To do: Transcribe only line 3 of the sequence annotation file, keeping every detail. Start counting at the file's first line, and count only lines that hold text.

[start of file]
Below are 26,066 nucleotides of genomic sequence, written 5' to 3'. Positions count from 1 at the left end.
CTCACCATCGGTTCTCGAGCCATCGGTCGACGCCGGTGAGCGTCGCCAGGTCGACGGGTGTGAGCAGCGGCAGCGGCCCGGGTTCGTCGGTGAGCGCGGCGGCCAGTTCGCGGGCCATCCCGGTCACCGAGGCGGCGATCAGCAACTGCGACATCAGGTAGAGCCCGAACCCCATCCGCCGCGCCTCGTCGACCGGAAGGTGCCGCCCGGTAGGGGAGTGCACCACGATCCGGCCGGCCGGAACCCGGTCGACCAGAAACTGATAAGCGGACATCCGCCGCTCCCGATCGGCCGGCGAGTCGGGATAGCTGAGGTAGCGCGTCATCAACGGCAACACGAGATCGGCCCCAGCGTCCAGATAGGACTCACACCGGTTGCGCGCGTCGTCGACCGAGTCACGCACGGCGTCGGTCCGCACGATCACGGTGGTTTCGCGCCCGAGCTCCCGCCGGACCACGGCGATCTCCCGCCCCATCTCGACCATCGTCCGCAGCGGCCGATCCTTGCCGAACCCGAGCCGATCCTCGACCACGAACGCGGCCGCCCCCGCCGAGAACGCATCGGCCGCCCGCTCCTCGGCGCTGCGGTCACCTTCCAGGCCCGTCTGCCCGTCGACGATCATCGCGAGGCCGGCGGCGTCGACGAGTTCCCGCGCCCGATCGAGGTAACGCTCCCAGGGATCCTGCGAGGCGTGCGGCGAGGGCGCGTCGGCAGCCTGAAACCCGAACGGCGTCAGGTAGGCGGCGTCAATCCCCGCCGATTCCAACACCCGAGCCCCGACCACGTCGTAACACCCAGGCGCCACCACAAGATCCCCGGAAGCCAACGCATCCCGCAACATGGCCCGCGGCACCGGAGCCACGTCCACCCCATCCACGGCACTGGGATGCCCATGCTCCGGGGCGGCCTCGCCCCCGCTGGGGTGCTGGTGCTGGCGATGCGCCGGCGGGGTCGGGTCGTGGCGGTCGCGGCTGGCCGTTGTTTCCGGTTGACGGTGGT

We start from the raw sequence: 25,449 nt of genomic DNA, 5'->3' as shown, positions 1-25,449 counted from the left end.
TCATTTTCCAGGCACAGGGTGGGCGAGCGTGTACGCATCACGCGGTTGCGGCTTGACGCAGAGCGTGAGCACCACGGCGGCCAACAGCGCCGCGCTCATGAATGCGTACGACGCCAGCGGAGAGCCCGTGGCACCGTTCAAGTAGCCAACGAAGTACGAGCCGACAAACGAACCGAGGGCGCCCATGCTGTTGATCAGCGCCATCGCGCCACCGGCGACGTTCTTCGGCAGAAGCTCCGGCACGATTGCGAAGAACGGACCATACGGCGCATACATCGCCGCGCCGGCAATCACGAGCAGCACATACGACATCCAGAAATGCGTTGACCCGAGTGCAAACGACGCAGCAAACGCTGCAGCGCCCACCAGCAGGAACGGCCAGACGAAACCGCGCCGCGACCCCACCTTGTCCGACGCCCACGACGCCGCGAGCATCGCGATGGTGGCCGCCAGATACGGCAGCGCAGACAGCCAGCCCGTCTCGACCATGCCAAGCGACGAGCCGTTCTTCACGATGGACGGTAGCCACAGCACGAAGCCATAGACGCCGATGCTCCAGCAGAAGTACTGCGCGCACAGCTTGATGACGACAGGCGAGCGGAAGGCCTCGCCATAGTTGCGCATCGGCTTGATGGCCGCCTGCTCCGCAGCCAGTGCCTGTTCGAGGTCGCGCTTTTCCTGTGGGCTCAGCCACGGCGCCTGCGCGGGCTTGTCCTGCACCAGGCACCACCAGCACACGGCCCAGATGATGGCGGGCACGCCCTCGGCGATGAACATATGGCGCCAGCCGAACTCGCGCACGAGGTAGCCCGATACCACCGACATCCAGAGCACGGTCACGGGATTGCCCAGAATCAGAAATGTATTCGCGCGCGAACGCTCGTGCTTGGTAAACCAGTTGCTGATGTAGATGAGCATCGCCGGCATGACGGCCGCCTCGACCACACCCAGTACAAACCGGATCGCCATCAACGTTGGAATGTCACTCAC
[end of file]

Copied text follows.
We start from the raw sequence: 25,449 nt of genomic DNA, 5'->3' as shown, positions 1-25,449 counted from the left end.